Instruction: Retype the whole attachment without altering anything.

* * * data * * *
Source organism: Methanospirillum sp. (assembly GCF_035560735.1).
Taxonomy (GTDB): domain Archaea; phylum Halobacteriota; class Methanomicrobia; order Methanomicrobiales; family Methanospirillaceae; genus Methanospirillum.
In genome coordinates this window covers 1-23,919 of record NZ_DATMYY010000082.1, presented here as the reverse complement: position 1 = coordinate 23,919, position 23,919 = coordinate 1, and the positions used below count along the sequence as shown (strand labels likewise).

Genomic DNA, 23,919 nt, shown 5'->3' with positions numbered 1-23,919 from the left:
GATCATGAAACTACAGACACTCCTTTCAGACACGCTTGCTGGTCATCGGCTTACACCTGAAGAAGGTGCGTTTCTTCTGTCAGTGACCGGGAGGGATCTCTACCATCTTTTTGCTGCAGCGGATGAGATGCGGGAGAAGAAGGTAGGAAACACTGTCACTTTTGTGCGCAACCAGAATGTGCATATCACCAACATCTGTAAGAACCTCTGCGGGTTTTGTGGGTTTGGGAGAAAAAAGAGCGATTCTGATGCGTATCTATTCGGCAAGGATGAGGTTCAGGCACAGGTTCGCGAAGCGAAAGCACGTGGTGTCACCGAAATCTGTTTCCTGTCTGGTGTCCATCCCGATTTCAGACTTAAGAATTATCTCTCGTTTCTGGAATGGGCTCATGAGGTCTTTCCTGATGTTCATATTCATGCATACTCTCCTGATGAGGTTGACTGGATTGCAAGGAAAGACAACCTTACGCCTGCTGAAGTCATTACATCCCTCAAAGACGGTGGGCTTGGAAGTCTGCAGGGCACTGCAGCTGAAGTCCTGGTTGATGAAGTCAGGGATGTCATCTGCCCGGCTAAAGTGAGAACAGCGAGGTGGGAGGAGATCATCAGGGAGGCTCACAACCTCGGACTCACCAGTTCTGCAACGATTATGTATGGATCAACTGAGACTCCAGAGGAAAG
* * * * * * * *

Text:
Source organism: Methanospirillum sp. (assembly GCF_035560735.1).
Taxonomy (GTDB): domain Archaea; phylum Halobacteriota; class Methanomicrobia; order Methanomicrobiales; family Methanospirillaceae; genus Methanospirillum.
In genome coordinates this window covers 1-23,919 of record NZ_DATMYY010000082.1, presented here as the reverse complement: position 1 = coordinate 23,919, position 23,919 = coordinate 1, and the positions used below count along the sequence as shown (strand labels likewise).

Genomic DNA, 23,919 nt, shown 5'->3' with positions numbered 1-23,919 from the left:
GATCATGAAACTACAGACACTCCTTTCAGACACGCTTGCTGGTCATCGGCTTACACCTGAAGAAGGTGCGTTTCTTCTGTCAGTGACCGGGAGGGATCTCTACCATCTTTTTGCTGCAGCGGATGAGATGCGGGAGAAGAAGGTAGGAAACACTGTCACTTTTGTGCGCAACCAGAATGTGCATATCACCAACATCTGTAAGAACCTCTGCGGGTTTTGTGGGTTTGGGAGAAAAAAGAGCGATTCTGATGCGTATCTATTCGGCAAGGATGAGGTTCAGGCACAGGTTCGCGAAGCGAAAGCACGTGGTGTCACCGAAATCTGTTTCCTGTCTGGTGTCCATCCCGATTTCAGACTTAAGAATTATCTCTCGTTTCTGGAATGGGCTCATGAGGTCTTTCCTGATGTTCATATTCATGCATACTCTCCTGATGAGGTTGACTGGATTGCAAGGAAAGACAACCTTACGCCTGCTGAAGTCATTACATCCCTCAAAGACGGTGGGCTTGGAAGTCTGCAGGGCACTGCAGCTGAAGTCCTGGTTGATGAAGTCAGGGATGTCATCTGCCCGGCTAAAGTGAGAACAGCGAGGTGGGAGGAGATCATCAGGGAGGCTCACAACCTCGGACTCACCAGTTCTGCAACGATTATGTATGGATCAACTGAGACTCCAGAGGAAAG